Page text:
2.6: Strengths

Focusing on strengths

The tests that you use to assess a child informally may well show average or above average strengths as well as revealing weaknesses.

It is vital to discover the child’s strengths. It is your role as educator to discover, insist on, celebrate and develop any of your pupils’ particular abilities.

This is the first step on the path to regaining self-confidence, to triggering motivation, and for people with dyslexia to discover how to cope with their individual learning weaknesses.


In section 1 we described some average or above average abilities that the child with dyslexia can often show. Can you list some of them?

  • a marked spatial ability shown, for example, by skills in building models without reading the instructions
  • the ability to think deeply about things and ask pertinent and sensible questions, using advanced vocabulary
  • well-developed social awareness and being aware of the needs of others
  • the ability to solve problems rapidly
  • high performance in geometry, and at chess, cards and computer games

What kinds of career do you think these abilities are suited to?

  • Architect
  • Engineer
  • Furniture designer
  • Television presenter
  • Poet
  • Singer
  • Entrepreneur
  • Salesperson
  • Receptionist
  • Etc.

Here is a statement from Robin who battled with his dyslexia but went on to achieve a diploma with distinction in modern languages and linguistics. Please read what he has to say carefully and discuss the points we have highlighted.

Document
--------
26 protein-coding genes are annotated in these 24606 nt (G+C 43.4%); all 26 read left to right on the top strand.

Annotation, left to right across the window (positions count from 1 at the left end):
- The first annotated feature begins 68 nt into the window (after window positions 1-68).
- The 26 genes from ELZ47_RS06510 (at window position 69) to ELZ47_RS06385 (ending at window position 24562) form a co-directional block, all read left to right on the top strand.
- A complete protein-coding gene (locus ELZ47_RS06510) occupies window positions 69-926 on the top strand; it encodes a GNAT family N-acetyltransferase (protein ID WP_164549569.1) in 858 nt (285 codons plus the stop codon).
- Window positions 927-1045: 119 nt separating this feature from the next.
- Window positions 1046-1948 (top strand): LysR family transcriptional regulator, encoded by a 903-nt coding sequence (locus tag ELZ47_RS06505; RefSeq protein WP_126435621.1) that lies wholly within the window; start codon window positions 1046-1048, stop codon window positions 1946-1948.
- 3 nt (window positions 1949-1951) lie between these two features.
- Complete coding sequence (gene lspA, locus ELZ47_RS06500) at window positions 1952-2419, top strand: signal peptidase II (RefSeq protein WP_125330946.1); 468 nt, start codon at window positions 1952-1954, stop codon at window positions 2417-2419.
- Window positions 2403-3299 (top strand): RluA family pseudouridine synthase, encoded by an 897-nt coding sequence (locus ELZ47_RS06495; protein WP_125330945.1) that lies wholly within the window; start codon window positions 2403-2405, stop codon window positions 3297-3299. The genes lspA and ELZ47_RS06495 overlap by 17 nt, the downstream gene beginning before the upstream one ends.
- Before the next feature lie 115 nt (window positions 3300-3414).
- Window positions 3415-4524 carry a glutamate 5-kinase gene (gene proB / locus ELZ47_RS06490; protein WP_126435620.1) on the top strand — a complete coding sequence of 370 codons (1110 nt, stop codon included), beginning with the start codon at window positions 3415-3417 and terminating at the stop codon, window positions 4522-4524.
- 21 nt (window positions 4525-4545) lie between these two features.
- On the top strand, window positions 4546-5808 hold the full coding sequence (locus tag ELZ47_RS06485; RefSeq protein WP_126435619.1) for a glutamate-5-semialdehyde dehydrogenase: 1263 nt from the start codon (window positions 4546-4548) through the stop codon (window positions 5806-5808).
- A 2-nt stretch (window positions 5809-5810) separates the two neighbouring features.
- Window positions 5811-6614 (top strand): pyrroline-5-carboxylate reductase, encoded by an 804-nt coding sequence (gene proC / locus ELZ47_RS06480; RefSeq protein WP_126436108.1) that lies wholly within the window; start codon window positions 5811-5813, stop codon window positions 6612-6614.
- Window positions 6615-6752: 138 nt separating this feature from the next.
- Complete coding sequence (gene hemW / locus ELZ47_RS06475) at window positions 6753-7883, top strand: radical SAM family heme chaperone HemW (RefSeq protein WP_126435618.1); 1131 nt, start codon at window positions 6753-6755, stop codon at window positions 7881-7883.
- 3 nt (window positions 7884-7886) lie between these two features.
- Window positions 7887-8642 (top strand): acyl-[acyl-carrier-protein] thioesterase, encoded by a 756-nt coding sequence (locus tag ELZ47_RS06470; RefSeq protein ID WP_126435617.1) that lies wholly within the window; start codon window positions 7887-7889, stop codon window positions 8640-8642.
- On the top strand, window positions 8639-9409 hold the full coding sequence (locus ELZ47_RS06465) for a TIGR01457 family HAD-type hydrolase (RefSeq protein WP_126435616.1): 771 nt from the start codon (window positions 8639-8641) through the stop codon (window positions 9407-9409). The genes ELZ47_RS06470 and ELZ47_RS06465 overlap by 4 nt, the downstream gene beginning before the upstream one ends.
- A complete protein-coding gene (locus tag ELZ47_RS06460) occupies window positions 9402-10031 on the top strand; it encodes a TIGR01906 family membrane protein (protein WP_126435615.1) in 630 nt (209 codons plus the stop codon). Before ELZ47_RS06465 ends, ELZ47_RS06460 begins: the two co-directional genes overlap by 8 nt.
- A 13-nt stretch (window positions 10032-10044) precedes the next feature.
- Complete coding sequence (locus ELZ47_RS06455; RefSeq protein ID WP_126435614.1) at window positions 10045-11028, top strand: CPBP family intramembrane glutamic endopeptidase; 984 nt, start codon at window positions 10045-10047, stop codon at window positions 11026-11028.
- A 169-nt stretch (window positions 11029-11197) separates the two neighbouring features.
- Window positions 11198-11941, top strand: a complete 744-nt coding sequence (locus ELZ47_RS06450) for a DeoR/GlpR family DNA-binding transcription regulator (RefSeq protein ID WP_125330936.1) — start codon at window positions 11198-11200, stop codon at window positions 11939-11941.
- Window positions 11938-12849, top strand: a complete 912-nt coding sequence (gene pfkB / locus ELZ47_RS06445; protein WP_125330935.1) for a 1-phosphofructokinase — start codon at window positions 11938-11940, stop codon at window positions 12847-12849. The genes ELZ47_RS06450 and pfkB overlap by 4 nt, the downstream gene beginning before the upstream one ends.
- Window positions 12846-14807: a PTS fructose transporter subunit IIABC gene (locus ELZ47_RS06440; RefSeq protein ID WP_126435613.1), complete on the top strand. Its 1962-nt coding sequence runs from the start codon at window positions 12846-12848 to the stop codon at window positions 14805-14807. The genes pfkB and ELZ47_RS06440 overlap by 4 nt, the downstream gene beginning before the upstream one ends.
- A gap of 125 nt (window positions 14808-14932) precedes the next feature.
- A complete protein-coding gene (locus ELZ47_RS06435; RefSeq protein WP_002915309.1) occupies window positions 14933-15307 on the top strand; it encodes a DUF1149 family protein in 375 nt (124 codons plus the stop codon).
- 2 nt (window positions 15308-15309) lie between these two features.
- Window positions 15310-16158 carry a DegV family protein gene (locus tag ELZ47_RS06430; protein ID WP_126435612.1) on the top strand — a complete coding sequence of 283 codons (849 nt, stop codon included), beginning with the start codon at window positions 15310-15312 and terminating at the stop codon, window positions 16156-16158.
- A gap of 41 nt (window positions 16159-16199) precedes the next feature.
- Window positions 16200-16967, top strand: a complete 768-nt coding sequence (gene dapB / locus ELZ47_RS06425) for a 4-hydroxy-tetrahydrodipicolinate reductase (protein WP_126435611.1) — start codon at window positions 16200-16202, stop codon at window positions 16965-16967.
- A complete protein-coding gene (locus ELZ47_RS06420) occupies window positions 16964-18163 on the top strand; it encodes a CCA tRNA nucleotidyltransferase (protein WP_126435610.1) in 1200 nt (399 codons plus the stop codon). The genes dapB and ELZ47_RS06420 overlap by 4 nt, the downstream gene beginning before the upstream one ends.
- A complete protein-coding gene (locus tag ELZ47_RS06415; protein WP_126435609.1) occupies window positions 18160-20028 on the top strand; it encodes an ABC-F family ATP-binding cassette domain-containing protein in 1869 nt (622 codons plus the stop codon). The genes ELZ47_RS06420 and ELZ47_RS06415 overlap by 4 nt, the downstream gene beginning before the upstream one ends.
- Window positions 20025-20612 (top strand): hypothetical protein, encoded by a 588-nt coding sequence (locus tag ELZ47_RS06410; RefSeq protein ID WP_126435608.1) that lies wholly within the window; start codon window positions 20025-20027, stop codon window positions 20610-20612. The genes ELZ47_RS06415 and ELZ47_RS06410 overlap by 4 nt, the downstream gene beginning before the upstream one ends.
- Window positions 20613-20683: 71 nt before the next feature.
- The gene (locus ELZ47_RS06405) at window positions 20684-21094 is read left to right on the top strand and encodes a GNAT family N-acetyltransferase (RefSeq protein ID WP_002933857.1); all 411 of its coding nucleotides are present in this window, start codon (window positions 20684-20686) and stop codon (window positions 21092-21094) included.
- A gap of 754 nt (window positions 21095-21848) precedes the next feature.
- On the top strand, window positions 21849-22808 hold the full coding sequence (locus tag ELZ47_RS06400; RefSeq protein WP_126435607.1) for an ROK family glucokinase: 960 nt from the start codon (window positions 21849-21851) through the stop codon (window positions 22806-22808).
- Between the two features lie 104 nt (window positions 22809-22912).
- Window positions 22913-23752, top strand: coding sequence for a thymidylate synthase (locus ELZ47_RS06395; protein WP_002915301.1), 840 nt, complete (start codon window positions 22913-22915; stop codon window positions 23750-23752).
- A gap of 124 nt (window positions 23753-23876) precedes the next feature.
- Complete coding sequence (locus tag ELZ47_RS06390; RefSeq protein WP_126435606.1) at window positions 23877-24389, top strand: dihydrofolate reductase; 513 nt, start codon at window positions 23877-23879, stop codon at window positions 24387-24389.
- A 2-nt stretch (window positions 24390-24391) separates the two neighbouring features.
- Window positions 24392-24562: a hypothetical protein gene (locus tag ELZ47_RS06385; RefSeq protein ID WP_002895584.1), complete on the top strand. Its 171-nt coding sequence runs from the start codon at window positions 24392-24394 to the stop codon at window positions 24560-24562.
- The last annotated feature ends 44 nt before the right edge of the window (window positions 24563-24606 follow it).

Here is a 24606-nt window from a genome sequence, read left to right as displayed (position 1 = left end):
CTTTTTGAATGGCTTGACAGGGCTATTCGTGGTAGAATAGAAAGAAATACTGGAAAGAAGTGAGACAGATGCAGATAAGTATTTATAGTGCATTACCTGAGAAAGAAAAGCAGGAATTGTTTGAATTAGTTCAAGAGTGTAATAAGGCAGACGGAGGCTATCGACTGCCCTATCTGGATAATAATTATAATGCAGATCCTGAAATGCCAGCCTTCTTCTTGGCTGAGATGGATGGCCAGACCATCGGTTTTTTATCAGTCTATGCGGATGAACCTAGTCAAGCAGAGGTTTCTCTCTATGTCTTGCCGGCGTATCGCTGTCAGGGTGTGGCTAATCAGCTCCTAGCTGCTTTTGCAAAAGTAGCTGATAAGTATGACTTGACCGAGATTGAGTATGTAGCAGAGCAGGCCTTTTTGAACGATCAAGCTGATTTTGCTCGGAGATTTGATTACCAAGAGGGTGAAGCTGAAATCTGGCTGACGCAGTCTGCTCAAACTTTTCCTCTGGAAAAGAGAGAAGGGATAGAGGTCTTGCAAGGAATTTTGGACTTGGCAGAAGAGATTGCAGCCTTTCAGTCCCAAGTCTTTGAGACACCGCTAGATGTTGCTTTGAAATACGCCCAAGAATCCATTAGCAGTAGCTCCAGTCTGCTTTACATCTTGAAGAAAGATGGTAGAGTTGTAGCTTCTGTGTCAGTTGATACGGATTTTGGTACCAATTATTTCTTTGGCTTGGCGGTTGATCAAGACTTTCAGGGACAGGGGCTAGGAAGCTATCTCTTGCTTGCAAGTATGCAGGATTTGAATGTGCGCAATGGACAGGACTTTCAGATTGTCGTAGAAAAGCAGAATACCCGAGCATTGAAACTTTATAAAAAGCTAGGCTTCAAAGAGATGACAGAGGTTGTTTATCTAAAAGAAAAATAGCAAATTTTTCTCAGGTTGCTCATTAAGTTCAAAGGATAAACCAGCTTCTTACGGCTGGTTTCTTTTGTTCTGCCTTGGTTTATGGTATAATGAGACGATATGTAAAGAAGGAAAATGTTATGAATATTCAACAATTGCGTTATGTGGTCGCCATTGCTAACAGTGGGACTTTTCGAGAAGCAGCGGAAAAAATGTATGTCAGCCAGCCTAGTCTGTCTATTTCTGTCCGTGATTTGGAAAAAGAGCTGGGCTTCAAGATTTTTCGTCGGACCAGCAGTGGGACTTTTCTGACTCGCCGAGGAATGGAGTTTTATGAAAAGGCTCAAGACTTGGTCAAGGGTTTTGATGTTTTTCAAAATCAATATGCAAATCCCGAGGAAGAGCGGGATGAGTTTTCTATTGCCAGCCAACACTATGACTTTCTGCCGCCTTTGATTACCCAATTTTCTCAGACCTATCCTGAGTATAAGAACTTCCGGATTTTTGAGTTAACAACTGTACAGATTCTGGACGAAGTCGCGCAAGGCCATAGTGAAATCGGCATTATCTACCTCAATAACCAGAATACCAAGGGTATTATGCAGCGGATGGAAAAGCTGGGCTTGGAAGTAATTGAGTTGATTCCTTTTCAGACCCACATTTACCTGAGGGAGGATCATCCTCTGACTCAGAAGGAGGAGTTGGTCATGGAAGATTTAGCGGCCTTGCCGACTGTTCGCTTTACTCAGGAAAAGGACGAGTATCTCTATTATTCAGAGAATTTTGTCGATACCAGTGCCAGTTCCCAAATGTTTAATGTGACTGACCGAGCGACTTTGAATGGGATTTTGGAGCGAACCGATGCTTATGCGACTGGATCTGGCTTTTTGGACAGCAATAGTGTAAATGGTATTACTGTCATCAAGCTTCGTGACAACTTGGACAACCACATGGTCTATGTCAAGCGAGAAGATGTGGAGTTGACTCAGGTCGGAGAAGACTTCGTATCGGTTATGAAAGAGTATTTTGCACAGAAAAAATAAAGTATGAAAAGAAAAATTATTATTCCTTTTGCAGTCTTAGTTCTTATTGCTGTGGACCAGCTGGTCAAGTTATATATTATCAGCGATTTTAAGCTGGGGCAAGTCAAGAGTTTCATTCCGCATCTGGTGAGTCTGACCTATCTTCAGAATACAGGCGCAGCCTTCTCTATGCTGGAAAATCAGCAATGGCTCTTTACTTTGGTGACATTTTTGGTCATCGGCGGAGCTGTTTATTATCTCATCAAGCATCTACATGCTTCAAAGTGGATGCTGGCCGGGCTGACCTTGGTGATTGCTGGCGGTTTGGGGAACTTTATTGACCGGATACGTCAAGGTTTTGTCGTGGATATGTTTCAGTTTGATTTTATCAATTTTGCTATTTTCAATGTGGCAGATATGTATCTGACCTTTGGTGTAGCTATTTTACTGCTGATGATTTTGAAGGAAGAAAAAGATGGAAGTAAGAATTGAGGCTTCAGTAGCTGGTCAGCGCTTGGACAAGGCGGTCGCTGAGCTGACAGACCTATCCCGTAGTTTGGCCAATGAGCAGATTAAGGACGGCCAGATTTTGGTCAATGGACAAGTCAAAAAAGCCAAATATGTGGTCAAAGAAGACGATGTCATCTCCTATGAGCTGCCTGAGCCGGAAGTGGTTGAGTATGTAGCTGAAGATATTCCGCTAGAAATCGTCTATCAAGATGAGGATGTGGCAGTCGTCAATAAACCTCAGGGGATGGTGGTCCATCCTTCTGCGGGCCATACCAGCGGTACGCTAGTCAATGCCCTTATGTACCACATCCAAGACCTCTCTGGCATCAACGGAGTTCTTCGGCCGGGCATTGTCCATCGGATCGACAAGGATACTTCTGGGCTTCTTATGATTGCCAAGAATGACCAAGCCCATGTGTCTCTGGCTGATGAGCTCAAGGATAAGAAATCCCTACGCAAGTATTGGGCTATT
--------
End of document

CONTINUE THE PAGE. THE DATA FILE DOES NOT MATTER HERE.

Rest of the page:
‘Parents and teachers of dyslexic children may find themselves bewildered and confused when their child, who appears to be so intelligent, under-performs at school and never achieves his/her goals when it comes to reading and writing. This is frustrating all round – for the child, the parents and the teacher. Yet these children are not alone. Throughout history, many famous people, according to popular belief, have been regarded as being both gifted and dyslexic, they include: Albert Einstein, Winston Churchill, Leonardo de Vinci, Richard Branson, Whoopi Goldberg, Cher, and Jackie Stewart. By looking at these outstanding dyslexics, we can see that dyslexia is no barrier to success.

These are not unusual examples. On a daily basis, dyslexics succeed in a whole range of areas, from scientists and engineers to artists and architects. Dyslexia shows itself as a difficulty related to the acquisition and processing of language. As a consequence, many teachers and parents may see the dyslexic as lacking motivation and label him as being ‘thick’. Such labels are not only inappropriate, but wrong, and even harmful when any giftedness is not only ignored but actively suppressed.

Take Boas, a brilliant young man who can speak fluently and idiomatically in various languages, including Hebrew, Arabic, English, French and German, besides having a command of Dutch, Italian and Spanish. Although also highly competent at mathematics, Boas never succeeded in passing his secondary school exams because of his severe dyslexia, which meant he could neither read nor write. Yet Boas can most certainly be described as highly intelligent.